Crisis Worker Debbie shares her tips for looking after her own and her family’s wellbeing during the third national lockdown…
I found the most recent lockdown the most impactful upon myself and my family as I felt like we had been given a small taste of normality previously and then it was very much stripped away. To look after my family’s and my own mental health and wellbeing, we:
Have a routine, which is totally flexible depending on how we feel, but we have structure to the day as I find that’s important for us all.
We are accessing the support in the local community such as, for the children, Carlisle Youth Zone who are providing wonderful Zoom sessions on cooking, baking, games and loads to suit all ages and preferences. We’ve also been accessing BBC Bite Size and all the additional resources available to us for free online, including the museum tours, and learning to draw sessions…there are so many options available to try something new for everybody.
I am encouraging my family to be open and honest about the situation and to admit when they are having days where they feel ‘bleurgh…’ and, in turn, I am modelling this behaviour by being honest about what I am thinking. For example, I will say to them, ‘this situation really does suck at times doesn’t it?’ or ‘today I don’t feel as motivated as yesterday’….but then I ALWAYS follow this up with, ‘so what can we do to make the best out of it?’ From practising this way of thinking, even the children (aged eight and ten) will now find a positive in everything and it’s a useful mindset to minimise intrusive negative thoughts.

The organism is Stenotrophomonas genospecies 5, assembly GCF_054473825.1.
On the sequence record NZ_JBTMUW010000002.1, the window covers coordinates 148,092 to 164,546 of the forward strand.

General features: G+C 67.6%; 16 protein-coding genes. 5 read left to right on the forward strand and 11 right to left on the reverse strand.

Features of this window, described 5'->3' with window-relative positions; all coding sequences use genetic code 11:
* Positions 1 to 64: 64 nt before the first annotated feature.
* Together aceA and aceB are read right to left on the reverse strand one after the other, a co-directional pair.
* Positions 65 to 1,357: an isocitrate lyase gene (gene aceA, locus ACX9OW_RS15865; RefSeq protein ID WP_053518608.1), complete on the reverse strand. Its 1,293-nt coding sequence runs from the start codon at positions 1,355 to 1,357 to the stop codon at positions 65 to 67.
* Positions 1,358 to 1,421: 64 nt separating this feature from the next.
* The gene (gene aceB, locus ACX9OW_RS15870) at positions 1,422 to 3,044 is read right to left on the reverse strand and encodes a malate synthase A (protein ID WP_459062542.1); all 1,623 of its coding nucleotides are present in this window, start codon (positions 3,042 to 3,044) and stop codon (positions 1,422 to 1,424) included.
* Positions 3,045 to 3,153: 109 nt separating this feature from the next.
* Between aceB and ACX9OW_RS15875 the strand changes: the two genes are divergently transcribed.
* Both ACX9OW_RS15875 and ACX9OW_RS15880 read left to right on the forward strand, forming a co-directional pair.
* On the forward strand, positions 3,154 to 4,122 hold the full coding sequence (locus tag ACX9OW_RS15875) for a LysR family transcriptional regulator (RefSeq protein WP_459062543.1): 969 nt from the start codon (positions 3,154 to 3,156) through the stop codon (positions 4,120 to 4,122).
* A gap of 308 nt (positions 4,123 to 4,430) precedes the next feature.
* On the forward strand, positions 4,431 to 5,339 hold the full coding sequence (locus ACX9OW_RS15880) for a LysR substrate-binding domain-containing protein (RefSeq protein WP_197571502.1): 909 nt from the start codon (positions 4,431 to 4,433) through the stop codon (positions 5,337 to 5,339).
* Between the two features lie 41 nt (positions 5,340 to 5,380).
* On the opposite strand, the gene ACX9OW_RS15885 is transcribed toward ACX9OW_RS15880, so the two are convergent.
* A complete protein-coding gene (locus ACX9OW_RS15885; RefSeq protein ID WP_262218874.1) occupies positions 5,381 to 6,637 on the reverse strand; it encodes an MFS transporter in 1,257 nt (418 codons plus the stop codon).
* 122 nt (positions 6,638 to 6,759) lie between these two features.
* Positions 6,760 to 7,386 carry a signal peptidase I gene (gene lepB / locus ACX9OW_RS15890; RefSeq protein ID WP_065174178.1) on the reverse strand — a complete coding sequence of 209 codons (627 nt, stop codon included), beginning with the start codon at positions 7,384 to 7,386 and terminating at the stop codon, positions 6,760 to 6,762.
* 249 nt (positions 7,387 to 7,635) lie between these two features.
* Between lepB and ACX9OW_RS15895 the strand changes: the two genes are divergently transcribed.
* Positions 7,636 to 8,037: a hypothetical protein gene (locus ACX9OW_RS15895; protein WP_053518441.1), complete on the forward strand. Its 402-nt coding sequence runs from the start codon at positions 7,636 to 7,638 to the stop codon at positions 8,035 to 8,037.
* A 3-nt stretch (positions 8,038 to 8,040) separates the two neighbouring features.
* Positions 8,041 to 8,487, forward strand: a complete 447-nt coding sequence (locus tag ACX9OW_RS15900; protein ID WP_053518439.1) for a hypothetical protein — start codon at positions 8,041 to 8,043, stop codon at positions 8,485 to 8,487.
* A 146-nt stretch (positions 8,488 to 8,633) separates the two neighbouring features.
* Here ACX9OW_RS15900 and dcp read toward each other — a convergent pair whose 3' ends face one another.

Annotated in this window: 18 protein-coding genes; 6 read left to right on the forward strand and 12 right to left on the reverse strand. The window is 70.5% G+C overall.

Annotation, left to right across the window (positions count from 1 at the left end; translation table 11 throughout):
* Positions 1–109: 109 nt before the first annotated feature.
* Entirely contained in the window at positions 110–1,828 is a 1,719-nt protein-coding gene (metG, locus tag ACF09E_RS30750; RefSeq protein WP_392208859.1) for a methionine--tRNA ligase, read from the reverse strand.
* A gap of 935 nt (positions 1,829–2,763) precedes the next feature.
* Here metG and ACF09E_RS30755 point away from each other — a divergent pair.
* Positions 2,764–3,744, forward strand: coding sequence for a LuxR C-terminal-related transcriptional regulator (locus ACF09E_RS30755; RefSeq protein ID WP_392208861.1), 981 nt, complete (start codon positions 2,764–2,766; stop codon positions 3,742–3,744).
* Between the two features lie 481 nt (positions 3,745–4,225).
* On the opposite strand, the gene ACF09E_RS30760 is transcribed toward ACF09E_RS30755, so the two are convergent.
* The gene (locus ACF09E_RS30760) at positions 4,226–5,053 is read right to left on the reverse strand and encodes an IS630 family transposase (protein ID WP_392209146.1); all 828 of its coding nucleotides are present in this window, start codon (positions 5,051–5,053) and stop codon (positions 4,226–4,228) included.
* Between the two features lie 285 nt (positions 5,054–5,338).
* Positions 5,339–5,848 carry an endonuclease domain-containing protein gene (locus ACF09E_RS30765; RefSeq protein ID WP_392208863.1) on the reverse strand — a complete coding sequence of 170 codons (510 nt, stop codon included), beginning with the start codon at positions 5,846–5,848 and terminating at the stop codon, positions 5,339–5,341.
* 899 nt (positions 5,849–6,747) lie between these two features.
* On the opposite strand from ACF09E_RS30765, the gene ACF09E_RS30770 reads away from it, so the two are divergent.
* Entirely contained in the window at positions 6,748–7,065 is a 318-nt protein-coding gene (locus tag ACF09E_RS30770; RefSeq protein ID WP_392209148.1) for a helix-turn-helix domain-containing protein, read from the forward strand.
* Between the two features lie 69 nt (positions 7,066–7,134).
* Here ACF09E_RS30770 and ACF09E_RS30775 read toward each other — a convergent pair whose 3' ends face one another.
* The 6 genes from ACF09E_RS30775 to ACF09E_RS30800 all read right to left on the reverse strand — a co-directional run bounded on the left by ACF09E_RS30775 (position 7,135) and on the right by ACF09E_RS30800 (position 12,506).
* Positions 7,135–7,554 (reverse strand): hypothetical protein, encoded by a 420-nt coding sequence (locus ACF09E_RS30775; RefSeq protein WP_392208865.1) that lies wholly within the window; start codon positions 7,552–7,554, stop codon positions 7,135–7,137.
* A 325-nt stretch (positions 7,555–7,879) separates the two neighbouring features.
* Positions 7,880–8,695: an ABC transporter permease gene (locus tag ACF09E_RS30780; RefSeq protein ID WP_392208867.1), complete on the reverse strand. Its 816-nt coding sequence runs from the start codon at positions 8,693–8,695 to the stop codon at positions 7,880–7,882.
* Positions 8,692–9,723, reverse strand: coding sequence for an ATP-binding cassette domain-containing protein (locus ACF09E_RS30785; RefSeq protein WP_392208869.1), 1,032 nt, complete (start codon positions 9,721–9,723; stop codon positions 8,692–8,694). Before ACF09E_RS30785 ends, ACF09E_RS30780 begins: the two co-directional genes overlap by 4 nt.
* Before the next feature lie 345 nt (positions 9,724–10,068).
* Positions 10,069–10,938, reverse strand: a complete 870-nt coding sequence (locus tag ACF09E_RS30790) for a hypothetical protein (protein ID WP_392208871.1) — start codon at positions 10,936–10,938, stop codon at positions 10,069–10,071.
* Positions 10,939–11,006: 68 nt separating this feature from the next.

I praise my children every day for their positive attitudes and thank them for being wonderful.
I love reading, it’s my hidden passion. I have lost count of the amount of books I have read. I find reading peaceful and it takes me into a different world.
I have spent more time reaching out to family and friends and found that, as we are all experiencing similar feelings, we bounce off each other for mutual support.
We have one night a week where we join an online national quiz. Family and friends join via Zoom and we compete. This night we treat ourselves to a take-away and it’s a fun night that we look forward to.
I have started exercising, which is something I have never done. I love making myself get out of the house and genuinely feel energised after a jog. The girls even join me now.
I remind myself that we are on the final hurdle, and if my mood dips, it will make this last stretch very long. I therefore try to stay positive, hopefully the time will go quicker.
I do not hide my feelings.
I am fortunate to have my husband and I ask for help if I need it.
I have given the children more tasks to do around the house and this in turn has increased their confidence and abilities and brought on their independence. They feel proud of their achievements.
I am very fortunate that my children are happy to engage with home learning. However, on the days their motivation is questionable, we go for a walk to the river, throw stones in and even if we are only out the house for 30 minutes, the benefits mentally are extensive.
If I want to cry, I run a bath and have a good cry. I always feel better after.